New California Law Could Require Students To Sign A Form For Consensual Sex

Apparently, rapes are so prevalent and current laws are so ineffective against them, we need a written contract before having sex.
wavebreakmedia / (Shutterstock.com)
wavebreakmedia / (Shutterstock.com)

We’ve officially lost all hope as a species. First, we needed a contract to form a marital union with each other; now, we need written contracts to copulate. Well, at least in California—that well-known Mecca of Morality.

The new law’s fancy, technical label is SB 967. It would require California colleges to establish “an affirmative consent standard in the determination of whether consent was given by a complainant.” OK, but do you do that without either filming one’s consent or requiring a signature? Are judges supposed to just take someone’s word that they, um, just took someone’s word?

Judge: Defendant, how do you plead in the charge of Rape in the First Degree?
Defendant: Not guilty, your honor, on the grounds it was consensual.
Judge: Do you have the contract?
Defendant: Well, no your honor, she just said yes.

According to Breitbart.com:

SB 967, amended last week by state Sen. Kevin de Leon (D-Los Angeles), would mandate that college students obtain “an affirmative, unambiguous, and conscious decision by each participant to engage in mutually agreed-upon sexual activity.”

Last month, the U.S. Department of Education’s Office for Civil Rights released a list of 55 schools that face federal probes into their handling of sexual assault cases. De Leon said his bill is meant to confront sexual assault problems head-on.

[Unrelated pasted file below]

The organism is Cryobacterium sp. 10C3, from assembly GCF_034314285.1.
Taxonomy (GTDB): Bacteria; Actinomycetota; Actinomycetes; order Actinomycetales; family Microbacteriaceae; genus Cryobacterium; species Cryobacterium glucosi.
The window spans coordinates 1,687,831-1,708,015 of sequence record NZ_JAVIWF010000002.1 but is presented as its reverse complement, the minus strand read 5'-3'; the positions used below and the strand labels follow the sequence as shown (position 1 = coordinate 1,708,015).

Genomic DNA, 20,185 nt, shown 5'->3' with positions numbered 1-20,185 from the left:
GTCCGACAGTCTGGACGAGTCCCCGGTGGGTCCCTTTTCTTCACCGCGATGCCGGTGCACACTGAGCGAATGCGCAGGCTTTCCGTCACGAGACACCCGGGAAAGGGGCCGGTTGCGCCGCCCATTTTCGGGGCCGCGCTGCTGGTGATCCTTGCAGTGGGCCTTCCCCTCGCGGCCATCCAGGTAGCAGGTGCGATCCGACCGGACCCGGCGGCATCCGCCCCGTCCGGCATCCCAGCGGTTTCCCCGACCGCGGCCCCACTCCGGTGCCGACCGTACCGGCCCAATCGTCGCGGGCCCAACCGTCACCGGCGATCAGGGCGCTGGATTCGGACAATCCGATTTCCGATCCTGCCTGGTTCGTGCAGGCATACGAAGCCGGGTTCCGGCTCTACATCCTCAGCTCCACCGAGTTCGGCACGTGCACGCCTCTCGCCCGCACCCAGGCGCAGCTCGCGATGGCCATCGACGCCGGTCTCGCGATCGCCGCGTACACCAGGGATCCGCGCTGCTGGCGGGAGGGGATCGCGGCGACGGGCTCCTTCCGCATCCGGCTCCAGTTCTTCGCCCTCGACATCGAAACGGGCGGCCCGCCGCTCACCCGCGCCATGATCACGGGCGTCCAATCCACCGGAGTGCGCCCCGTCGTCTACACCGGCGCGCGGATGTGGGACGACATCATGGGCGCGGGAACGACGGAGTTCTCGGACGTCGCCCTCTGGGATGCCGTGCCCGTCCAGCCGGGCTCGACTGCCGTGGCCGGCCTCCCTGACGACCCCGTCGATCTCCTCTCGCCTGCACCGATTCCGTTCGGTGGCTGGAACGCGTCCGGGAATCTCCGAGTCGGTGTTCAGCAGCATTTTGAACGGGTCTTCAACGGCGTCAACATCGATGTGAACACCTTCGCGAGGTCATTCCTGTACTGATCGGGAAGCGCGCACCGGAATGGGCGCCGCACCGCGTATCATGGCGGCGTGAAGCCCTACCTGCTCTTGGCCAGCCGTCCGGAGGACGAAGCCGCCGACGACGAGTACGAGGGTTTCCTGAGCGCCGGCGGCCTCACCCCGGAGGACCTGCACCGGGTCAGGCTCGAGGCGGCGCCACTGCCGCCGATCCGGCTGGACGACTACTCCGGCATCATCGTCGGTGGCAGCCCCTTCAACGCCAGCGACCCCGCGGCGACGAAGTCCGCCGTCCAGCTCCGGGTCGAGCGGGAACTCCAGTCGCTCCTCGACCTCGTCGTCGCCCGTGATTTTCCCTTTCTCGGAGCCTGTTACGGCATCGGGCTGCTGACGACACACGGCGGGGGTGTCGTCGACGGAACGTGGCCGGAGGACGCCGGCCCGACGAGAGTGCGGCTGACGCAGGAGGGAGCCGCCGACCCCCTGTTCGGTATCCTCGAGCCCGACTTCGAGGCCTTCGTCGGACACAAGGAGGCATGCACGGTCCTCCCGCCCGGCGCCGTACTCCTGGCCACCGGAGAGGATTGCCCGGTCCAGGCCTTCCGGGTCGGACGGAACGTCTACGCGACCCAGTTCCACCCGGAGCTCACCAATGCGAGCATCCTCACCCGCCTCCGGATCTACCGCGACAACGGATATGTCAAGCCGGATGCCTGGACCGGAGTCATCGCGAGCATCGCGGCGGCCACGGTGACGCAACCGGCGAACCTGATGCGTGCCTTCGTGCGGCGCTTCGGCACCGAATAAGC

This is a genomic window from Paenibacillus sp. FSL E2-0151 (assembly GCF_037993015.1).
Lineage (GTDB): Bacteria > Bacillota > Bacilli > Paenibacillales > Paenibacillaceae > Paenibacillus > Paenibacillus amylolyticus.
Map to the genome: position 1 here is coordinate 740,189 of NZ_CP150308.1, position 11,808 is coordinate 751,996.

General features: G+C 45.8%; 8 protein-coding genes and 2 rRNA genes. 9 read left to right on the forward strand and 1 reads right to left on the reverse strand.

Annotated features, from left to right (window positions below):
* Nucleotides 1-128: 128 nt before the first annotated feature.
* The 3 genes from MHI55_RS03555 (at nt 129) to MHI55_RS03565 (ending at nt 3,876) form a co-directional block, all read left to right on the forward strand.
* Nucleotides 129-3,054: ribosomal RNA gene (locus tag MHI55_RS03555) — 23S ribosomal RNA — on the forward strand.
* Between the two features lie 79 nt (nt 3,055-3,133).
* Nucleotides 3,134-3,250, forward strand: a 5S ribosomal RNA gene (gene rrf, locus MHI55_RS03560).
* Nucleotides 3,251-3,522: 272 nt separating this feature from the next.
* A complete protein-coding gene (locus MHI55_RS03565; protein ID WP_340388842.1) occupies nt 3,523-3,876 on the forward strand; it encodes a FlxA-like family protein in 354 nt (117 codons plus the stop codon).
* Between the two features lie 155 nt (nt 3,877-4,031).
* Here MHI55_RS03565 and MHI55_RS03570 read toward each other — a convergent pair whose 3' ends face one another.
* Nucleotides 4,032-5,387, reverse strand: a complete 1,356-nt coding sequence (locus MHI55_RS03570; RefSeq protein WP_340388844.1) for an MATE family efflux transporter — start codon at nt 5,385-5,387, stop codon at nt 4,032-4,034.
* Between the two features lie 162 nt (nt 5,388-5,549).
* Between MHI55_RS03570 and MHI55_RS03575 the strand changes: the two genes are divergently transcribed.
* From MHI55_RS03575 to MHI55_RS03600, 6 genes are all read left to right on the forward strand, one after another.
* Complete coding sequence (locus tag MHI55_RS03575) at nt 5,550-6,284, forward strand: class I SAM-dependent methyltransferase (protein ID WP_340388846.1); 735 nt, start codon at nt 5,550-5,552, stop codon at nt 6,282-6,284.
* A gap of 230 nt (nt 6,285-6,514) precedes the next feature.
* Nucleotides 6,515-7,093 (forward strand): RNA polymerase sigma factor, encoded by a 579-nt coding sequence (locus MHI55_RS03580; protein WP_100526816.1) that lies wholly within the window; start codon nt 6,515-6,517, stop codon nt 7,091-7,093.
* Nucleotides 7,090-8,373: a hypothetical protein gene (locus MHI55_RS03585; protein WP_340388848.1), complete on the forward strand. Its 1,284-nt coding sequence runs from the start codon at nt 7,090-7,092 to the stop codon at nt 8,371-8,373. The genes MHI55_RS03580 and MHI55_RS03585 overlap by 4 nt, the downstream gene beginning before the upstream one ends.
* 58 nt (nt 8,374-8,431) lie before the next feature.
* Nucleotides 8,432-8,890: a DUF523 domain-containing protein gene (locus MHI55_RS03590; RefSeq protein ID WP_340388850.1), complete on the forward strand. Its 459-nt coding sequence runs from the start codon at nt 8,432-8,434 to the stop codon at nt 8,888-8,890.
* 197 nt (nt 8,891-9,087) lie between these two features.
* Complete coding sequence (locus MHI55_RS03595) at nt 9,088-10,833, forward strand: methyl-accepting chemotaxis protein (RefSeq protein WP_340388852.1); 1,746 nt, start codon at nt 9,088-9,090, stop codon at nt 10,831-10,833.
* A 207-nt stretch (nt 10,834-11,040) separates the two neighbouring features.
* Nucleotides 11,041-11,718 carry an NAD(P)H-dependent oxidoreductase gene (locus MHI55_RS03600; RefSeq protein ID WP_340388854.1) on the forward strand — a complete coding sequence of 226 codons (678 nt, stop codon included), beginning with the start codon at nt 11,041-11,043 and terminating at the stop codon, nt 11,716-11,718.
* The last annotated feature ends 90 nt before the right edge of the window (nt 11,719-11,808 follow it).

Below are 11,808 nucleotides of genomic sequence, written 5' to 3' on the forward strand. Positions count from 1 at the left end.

“Obviously, there is a problem,” he said in the report. “SB 967 will change the equation so the system is not stacked against survivors by establishing an affirmative consent policy to make it clear that only ‘yes’ means ‘yes.'”

Lewis Black was correct: Right after a Republican says, “I have a bad idea,” the Democrat stands up and says, “I have a way to make that even crappier!” Apparently, rapes are so prevalent and current laws are so ineffective against them, we need a written contract before having sex. Of course. That’ll show those rapey-rapists!

What’s your problem? If you read Article 10; Section 8; Paragraph 7, you will see I only agreed to first base with light tongue on the first date with successive, sequential advancements each date upon where you and if you take me for dinner. If you look under Section 11, it clearly states the cost is a factor in the advancement of each level. Also, if any of the requirements are not met in fine print, then you’re history, Buster.

Yes, ladies, rape is preventable and nothing makes a pervert with mommy issues tremble like the dreaded contract. You’ll watch as that preferred mama’s boy will be reduced to a flaccid, frightened bowl of Jell-O. Like a frightened cat he’ll curl up in fear and dart off into the night. Stop in the name of SB 967.

Here is another bill they apparently rushed through too fast. What happens when the rapist coerces them into signing a contract? That will look interesting in court. What if a rapist/murderer now forces his victim or forges their signature on a contract to agree to some sick sadomasochistic ritual? The law is also ambiguous, since it also permits “verbal” as well as “written” consent. I can’t wait to see that in court.

Either this is truly the most useless bureaucratic waste, Colorado has been sharing its weed, or this is a morality-police Trojan horse to force people into abstinence.

Hey, baby, want to do it?

“Sure.”

OK, sign here. TC mark

More From Thought Catalog

  • http://www.psychotherapiepraxis.at/pt-blog/sexueller-missbrauch-gesetz/ Kann sexueller Missbrauch gesetzlich verhindert werden? .:. Psychotherapie-Blog

    […] California activists seek to redefine quiet, consensual sex as rape through Senate Bill 967 (2) • New California Law Could Require Students To Sign A Form For Consensual Sex • The Legal Definition of Consensual Sex is Likely to Change in California: What It […]

blog comments powered by Disqus